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From: Bruce Dunn <>
Subject: Re: Cannon Launch? (Very cheap access to space)
Date: Fri, 26 Jul 1996 06:30:17 -0700

Using ordinary cannon propellants and a slightly modified naval cannon, 
muzzle velocities of 1500 to 2500 m/sec for projectiles of several 
hundred kg have been achieved back in the 1960s.  Using a cannon to 
launch solid rockets makes it possible to orbit payloads on the order of 
a few 10s of kilograms, with peak accelerations of no more than 5000 g. 
 I reproduce below some technical information project HARP using such 

Gun Launch for Orbital Vehicles

Bruce Dunn, January 1995

     In the 1960s,  project HARP (High Altitude Research Project), was 
run out of McGill University in Montreal, with U.S. Army funding.  
Project HARP involved the use of large guns to fire instrumented 
ballistic projectiles and rockets to high altitudes. The HARP program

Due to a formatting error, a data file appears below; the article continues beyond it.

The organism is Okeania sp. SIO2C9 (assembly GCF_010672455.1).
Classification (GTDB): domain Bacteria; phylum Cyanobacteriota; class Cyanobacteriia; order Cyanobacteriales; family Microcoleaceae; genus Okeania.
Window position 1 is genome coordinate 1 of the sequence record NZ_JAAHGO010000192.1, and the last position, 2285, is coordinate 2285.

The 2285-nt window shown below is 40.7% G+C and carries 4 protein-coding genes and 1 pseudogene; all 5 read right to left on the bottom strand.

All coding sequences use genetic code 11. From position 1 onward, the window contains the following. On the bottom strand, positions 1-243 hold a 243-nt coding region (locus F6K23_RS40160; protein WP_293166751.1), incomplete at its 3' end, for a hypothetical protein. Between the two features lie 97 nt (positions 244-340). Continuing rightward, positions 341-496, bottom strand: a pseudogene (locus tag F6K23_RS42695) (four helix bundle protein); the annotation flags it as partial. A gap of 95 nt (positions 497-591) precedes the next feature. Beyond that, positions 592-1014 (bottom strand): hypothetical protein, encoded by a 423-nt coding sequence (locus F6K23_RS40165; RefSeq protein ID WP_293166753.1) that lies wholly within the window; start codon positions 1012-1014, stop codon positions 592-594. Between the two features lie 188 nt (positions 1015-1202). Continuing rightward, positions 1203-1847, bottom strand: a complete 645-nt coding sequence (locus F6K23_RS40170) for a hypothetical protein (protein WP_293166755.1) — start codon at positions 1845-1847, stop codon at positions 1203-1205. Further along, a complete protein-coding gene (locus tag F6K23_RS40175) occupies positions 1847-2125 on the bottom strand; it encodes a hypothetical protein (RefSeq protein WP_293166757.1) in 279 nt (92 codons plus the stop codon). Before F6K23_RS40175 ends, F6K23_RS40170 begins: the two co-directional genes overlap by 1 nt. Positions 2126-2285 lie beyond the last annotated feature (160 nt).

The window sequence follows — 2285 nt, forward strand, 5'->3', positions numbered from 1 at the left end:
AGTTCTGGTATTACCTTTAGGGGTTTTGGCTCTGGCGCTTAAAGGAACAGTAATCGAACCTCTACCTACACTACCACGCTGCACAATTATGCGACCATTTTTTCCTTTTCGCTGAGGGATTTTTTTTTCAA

was terminated in approximately the mid 1960s before the group's 
ultimate goal of launching an orbital vehicle was achieved.  This 
message gives some otherwise hard to get information about project HARP 
from two older papers in the Canadian Aeronautics and Space Journal.   
Material in quotation marks is from the cited papers.

Paper 1:  Bull, G.V. (1964) Development of Gun Launched Vertical Probes 
for Upper Atmosphere Studies.  Canadian Aeronautics and Space Journal 
10:236-247. This paper was written to accompany a speech made by Bull in 
Toronto in May 1964. In the Introduction to the paper, Bull writes:

"During the past several years, both theoretical and experimental 
investigations have been undertaken to determine the applicability of 
guns to scientific studies of the ionosphere.  Such possibilities have 
intrigued ordnance workers for many years, but involve a complex mixing 
of advanced gunnery techniques, scientific experiment considerations and 
economics....In late 1961, with material support from the US Army,